Big Daddy: Cillian Murphy in ‘Oppenheimer’: Film of the Year. Easily.
It doesn’t take a genius or even a low-flying cineaste to work out that 2023 was not exactly a banner year for cinema.
Here’s a quick, deeply subjective, not-at-all comprehensive overview of what went down as seen through the prism of 10 choice cuts.
1. Barbie – Criticize its muddled messaging and question its narrative coherence all you like, but at the end of the day this fluffy Day-Glo pink musical comedy based on the iconic doll toy line hit some sort of nerve, ultimately taking in a staggering $US1.44 billion.
Hailed by some as a unifying clarion call for a new breed of feminist (ill-defined as it is in the story), the film’s detractors were far and wide.
Many felt the film unsuitable for the children it was being marketed to while some cynics lauded the now-famous speech by America Ferrera as a deeply ironic railing against a patriarchy that doesn’t actually exist.
Whatever the case, the film’s unprecedented success ensures Margot Robbie – reported by Variety to have made around $US77 million (pre-tax, of course) – will continue making Barbie films for as long as she remains beautiful enough for Helen Mirren to joke about.
Rumours that the sequel’s working title is Barbie Goes To Afghanistan remain unverified.
2. Sound of Freedom – This modest rescue thriller about an ex-FBI agent (Jim Caviezel) who rescues children from sex slaves proved a giant hit, taking $250m against a puny budget of $14.5 million. With minimal marketing, the film proved the power of word-of-mouth, especially given the pseudo-controversies swirling around it beaten up by a hostile media, one of which was an alleged and baseless link to the Qanon conspiracy group.
Thanks to the success of this film, any filmmaker from this point on who tries blaming the failure of their movie on a lack of marketing support will be sent to the naughty corner. No supper.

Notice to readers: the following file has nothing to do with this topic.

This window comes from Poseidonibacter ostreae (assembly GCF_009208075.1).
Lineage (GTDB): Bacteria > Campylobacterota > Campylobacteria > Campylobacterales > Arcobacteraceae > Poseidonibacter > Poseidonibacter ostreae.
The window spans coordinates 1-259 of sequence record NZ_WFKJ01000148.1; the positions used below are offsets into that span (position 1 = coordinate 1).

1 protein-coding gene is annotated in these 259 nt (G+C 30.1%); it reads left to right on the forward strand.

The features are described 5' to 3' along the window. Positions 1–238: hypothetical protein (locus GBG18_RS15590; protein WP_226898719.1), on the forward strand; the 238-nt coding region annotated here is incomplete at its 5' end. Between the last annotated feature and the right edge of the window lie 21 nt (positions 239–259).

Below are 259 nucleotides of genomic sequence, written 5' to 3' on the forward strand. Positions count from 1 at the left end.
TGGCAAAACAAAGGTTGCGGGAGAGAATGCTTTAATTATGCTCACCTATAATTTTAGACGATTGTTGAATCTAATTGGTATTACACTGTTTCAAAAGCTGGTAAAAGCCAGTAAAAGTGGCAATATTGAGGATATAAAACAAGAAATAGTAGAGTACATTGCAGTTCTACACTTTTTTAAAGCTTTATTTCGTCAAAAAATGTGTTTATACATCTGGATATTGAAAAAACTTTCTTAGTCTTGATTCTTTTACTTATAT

3. Oppenheimer – Christopher Nolan’s biopic about the inventor of the atomic bomb was a compelling cinematic triumph demonstrating that the public’s taste for intelligent, adult drama remains undiminished despite the onslaught of expensive throwaway fantasy fodder. Easily the best film of the year.
4. The Dive – Let’s be honest, five minutes of this small-scale, tightly directed survival thriller about one girl trying to save her sister trapped underwater was more entertaining that all three and a half hours of Martin Scorsese’s Killers of the Flower Moon, a two-part AppleTV+ telemovie if ever there was one. More white-knucklers like The Dive, please.
5. The Marvels – The monumental flopping of Disney’s latest discharge of superhero mulch suggests audiences are tired of the genre in general, and of films being used to push faddish agendas in particular. The film ticked some major woke boxes – black female director; female lead cast; etc – but nobody cared about that. What they did care about was that the performances were bland, the direction clumsy and the story all-but-incomprehensible. So much for Girl Power, worthless without the quality narrative to back it up.